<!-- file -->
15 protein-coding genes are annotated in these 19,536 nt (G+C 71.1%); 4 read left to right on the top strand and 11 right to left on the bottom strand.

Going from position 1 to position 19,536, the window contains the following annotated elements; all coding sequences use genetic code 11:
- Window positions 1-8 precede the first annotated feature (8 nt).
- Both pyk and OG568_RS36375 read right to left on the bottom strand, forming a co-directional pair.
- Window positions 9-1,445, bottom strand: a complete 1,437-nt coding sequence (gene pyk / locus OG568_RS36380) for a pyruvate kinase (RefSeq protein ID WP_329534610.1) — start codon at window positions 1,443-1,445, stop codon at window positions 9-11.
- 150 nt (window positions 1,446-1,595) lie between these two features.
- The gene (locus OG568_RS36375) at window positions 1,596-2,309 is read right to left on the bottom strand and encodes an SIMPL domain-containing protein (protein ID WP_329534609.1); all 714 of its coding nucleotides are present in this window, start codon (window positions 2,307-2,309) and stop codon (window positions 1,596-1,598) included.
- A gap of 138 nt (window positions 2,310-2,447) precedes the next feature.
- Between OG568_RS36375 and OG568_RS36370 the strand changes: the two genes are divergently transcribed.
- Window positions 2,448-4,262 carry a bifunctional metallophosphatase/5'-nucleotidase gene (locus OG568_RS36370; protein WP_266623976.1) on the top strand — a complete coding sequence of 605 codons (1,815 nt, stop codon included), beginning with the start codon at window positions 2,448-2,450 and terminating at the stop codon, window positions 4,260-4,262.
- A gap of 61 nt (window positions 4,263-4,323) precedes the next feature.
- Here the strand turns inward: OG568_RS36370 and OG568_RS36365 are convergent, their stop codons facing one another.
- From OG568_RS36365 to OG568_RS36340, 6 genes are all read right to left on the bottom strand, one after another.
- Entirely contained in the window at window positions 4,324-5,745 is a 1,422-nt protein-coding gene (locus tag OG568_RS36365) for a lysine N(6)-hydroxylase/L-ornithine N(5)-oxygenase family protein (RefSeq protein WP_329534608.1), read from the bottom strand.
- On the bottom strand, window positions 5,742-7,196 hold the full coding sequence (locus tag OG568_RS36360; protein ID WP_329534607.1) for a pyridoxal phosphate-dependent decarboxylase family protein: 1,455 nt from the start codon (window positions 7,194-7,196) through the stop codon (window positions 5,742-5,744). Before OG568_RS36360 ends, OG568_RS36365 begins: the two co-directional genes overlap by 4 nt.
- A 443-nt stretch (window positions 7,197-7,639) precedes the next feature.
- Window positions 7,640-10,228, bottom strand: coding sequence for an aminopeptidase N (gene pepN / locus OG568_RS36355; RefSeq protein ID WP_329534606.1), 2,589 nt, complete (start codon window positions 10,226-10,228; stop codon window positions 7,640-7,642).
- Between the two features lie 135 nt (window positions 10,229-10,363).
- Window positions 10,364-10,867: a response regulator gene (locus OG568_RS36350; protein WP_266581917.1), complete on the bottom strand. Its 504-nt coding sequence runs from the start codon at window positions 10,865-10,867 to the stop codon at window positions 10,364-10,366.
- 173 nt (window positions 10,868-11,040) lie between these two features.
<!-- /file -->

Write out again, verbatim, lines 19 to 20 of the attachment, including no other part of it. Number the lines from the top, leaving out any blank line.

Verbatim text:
- Window positions 10,364-10,867: a response regulator gene (locus OG568_RS36350; protein WP_266581917.1), complete on the bottom strand. Its 504-nt coding sequence runs from the start codon at window positions 10,865-10,867 to the stop codon at window positions 10,364-10,366.
- 173 nt (window positions 10,868-11,040) lie between these two features.